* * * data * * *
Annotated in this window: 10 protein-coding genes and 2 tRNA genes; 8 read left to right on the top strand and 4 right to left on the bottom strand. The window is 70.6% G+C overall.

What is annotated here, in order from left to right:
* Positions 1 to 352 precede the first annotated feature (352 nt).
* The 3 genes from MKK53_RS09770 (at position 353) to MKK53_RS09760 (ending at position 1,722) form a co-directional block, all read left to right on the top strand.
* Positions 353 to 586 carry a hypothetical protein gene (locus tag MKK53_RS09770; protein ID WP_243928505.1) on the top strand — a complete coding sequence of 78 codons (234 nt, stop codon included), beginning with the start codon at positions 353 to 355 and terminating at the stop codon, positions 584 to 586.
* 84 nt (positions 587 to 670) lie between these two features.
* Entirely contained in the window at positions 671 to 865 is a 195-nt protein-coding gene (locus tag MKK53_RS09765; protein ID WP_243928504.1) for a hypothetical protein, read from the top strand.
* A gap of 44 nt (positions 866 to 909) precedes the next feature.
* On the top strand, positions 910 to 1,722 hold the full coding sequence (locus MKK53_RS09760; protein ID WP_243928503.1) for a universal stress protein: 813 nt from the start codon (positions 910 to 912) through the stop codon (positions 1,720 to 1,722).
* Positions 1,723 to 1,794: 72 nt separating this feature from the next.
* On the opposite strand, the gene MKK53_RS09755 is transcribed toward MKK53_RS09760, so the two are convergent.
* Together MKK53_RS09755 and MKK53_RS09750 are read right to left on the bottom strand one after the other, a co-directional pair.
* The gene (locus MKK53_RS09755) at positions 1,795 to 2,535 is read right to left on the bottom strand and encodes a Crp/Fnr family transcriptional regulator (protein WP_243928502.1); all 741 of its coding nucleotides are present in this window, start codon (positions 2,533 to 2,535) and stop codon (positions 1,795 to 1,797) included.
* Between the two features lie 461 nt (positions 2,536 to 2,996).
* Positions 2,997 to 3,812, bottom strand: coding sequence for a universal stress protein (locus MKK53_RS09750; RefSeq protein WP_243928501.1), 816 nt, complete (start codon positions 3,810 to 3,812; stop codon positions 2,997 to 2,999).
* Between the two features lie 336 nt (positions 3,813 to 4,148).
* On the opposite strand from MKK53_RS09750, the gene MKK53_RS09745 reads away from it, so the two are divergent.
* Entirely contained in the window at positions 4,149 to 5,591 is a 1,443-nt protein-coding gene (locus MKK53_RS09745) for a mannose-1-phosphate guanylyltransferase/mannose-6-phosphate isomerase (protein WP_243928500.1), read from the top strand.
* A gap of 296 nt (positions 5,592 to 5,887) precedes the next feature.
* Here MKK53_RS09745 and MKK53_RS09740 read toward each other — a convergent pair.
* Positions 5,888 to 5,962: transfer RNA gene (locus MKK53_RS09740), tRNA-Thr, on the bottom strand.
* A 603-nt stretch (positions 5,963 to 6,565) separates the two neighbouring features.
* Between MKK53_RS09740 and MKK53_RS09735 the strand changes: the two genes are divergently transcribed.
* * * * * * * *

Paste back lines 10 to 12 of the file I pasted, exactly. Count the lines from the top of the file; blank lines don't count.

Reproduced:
* Positions 1,723 to 1,794: 72 nt separating this feature from the next.
* On the opposite strand, the gene MKK53_RS09755 is transcribed toward MKK53_RS09760, so the two are convergent.
* Together MKK53_RS09755 and MKK53_RS09750 are read right to left on the bottom strand one after the other, a co-directional pair.